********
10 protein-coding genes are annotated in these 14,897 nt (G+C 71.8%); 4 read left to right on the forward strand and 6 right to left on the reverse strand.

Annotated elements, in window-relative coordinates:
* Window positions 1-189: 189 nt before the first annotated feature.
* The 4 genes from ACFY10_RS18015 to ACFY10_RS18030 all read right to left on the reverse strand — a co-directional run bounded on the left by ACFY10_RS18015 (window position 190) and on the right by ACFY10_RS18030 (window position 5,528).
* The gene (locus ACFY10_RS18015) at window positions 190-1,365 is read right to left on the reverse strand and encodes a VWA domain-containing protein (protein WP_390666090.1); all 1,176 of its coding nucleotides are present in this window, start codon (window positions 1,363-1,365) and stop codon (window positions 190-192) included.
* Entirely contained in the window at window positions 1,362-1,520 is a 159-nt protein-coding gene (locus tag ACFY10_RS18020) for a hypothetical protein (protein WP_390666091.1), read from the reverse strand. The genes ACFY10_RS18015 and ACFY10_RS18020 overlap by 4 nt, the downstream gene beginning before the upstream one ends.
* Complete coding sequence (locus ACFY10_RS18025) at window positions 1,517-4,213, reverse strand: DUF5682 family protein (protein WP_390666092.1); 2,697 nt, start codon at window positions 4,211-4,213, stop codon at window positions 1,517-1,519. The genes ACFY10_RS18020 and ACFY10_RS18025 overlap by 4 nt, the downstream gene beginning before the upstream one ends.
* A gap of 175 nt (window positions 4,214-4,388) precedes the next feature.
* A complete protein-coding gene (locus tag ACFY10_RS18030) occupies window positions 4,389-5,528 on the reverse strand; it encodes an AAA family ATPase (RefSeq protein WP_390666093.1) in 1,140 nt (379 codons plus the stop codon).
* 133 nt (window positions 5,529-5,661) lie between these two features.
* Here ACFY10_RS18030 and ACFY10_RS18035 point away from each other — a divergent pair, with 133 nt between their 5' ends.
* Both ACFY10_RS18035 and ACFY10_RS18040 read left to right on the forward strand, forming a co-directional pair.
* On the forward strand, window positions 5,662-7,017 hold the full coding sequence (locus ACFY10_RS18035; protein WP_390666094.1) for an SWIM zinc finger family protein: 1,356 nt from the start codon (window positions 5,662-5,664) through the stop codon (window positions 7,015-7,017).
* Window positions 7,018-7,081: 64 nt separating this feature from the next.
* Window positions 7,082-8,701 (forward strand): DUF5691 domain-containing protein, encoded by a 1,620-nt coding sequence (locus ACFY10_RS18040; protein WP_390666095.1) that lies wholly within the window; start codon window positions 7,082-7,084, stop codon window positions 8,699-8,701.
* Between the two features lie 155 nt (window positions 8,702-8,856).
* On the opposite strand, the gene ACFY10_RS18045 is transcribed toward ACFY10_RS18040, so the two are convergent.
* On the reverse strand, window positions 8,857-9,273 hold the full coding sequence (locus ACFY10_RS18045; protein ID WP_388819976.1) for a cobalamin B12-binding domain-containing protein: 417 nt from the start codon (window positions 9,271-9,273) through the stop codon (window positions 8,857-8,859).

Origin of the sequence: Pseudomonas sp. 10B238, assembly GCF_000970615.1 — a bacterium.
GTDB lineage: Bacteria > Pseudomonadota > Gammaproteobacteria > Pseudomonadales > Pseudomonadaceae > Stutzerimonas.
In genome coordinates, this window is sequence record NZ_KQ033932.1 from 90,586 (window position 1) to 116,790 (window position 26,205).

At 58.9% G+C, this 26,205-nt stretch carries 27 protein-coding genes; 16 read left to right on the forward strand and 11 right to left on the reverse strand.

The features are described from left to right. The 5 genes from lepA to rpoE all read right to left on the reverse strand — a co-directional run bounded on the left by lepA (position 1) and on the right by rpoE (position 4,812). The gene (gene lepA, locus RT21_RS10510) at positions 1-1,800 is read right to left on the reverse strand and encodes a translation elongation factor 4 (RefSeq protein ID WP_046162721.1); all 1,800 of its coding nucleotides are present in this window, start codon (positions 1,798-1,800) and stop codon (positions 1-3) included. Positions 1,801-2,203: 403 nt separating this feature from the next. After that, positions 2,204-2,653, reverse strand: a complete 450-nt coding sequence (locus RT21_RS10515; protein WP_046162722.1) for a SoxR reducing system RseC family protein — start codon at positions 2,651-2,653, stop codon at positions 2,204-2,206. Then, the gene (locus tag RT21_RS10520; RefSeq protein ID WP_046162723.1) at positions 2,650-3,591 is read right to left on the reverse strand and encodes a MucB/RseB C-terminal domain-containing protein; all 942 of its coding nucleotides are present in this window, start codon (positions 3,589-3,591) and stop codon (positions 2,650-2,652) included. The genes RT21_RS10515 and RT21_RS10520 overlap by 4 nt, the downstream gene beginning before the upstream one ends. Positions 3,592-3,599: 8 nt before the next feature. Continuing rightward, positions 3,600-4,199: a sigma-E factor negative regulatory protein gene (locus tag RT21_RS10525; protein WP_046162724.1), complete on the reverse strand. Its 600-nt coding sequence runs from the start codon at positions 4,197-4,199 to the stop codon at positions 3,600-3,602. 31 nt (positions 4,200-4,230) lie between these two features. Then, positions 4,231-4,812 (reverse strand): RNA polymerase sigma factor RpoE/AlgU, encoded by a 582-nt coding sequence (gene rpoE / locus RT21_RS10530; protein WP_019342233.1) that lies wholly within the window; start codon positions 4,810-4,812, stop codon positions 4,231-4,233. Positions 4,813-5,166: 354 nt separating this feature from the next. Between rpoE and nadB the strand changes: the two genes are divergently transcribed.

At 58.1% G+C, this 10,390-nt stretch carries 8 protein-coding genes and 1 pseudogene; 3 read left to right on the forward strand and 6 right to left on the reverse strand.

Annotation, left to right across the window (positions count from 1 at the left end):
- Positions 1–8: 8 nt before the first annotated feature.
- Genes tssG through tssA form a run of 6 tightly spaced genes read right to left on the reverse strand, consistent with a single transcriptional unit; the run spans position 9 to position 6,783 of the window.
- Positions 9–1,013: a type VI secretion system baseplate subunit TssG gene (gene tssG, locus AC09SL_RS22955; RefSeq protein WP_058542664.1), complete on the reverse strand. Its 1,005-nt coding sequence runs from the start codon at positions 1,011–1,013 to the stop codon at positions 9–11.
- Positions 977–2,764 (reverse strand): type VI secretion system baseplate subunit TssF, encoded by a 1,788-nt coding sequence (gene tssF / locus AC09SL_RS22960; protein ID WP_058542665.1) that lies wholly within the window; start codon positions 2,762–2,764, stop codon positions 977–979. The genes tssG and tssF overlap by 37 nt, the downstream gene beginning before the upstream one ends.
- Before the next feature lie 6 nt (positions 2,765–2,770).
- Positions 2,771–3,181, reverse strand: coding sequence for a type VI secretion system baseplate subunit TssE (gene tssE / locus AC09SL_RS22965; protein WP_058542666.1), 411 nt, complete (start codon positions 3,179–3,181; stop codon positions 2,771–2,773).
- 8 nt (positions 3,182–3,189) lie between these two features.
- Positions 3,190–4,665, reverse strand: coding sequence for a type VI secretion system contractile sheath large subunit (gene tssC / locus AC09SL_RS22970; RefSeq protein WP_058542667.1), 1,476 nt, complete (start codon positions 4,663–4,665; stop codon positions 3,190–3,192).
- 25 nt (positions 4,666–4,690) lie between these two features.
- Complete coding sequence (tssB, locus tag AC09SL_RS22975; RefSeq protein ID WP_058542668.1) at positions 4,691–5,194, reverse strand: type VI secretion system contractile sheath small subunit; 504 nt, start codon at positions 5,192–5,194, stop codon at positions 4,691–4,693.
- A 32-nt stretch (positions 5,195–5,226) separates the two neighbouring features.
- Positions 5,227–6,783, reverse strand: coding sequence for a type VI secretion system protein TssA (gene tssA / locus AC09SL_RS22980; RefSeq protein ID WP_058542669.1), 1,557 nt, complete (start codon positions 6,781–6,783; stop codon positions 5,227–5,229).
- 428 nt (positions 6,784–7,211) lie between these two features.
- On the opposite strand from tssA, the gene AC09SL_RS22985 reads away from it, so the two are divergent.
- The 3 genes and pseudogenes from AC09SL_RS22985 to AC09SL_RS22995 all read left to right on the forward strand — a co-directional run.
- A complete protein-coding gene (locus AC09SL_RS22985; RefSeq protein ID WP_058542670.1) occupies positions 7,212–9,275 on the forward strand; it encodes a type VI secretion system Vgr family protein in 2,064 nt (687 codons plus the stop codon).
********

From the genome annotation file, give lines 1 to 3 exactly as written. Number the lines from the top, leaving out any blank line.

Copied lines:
10 protein-coding genes are annotated in these 14,897 nt (G+C 71.8%); 4 read left to right on the forward strand and 6 right to left on the reverse strand.

Annotated elements, in window-relative coordinates:
* Window positions 1-189: 189 nt before the first annotated feature.